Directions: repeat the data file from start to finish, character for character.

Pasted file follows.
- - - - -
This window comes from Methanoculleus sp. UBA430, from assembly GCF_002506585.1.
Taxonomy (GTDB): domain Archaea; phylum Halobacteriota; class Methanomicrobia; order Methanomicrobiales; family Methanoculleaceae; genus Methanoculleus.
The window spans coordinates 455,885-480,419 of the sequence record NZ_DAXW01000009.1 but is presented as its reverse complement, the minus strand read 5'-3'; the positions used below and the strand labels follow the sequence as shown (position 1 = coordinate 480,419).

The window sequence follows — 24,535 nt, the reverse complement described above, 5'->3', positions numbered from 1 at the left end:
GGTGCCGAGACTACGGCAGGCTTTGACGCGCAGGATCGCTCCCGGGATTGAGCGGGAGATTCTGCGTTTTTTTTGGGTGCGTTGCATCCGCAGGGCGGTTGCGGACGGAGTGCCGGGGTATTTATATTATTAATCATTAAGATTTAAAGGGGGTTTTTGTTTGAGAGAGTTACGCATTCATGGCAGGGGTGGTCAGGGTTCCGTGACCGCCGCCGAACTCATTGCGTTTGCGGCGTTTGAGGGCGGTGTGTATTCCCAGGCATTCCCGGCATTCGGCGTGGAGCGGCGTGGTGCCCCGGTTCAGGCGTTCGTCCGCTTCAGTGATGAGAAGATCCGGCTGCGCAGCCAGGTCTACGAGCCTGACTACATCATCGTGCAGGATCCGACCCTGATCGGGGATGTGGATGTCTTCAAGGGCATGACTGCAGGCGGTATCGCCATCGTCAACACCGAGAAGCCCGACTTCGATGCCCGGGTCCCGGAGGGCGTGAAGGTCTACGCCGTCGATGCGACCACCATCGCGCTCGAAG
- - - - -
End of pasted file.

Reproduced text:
This window comes from Methanoculleus sp. UBA430, from assembly GCF_002506585.1.
Taxonomy (GTDB): domain Archaea; phylum Halobacteriota; class Methanomicrobia; order Methanomicrobiales; family Methanoculleaceae; genus Methanoculleus.
The window spans coordinates 455,885-480,419 of the sequence record NZ_DAXW01000009.1 but is presented as its reverse complement, the minus strand read 5'-3'; the positions used below and the strand labels follow the sequence as shown (position 1 = coordinate 480,419).

The window sequence follows — 24,535 nt, the reverse complement described above, 5'->3', positions numbered from 1 at the left end:
GGTGCCGAGACTACGGCAGGCTTTGACGCGCAGGATCGCTCCCGGGATTGAGCGGGAGATTCTGCGTTTTTTTTGGGTGCGTTGCATCCGCAGGGCGGTTGCGGACGGAGTGCCGGGGTATTTATATTATTAATCATTAAGATTTAAAGGGGGTTTTTGTTTGAGAGAGTTACGCATTCATGGCAGGGGTGGTCAGGGTTCCGTGACCGCCGCCGAACTCATTGCGTTTGCGGCGTTTGAGGGCGGTGTGTATTCCCAGGCATTCCCGGCATTCGGCGTGGAGCGGCGTGGTGCCCCGGTTCAGGCGTTCGTCCGCTTCAGTGATGAGAAGATCCGGCTGCGCAGCCAGGTCTACGAGCCTGACTACATCATCGTGCAGGATCCGACCCTGATCGGGGATGTGGATGTCTTCAAGGGCATGACTGCAGGCGGTATCGCCATCGTCAACACCGAGAAGCCCGACTTCGATGCCCGGGTCCCGGAGGGCGTGAAGGTCTACGCCGTCGATGCGACCACCATCGCGCTCGAAG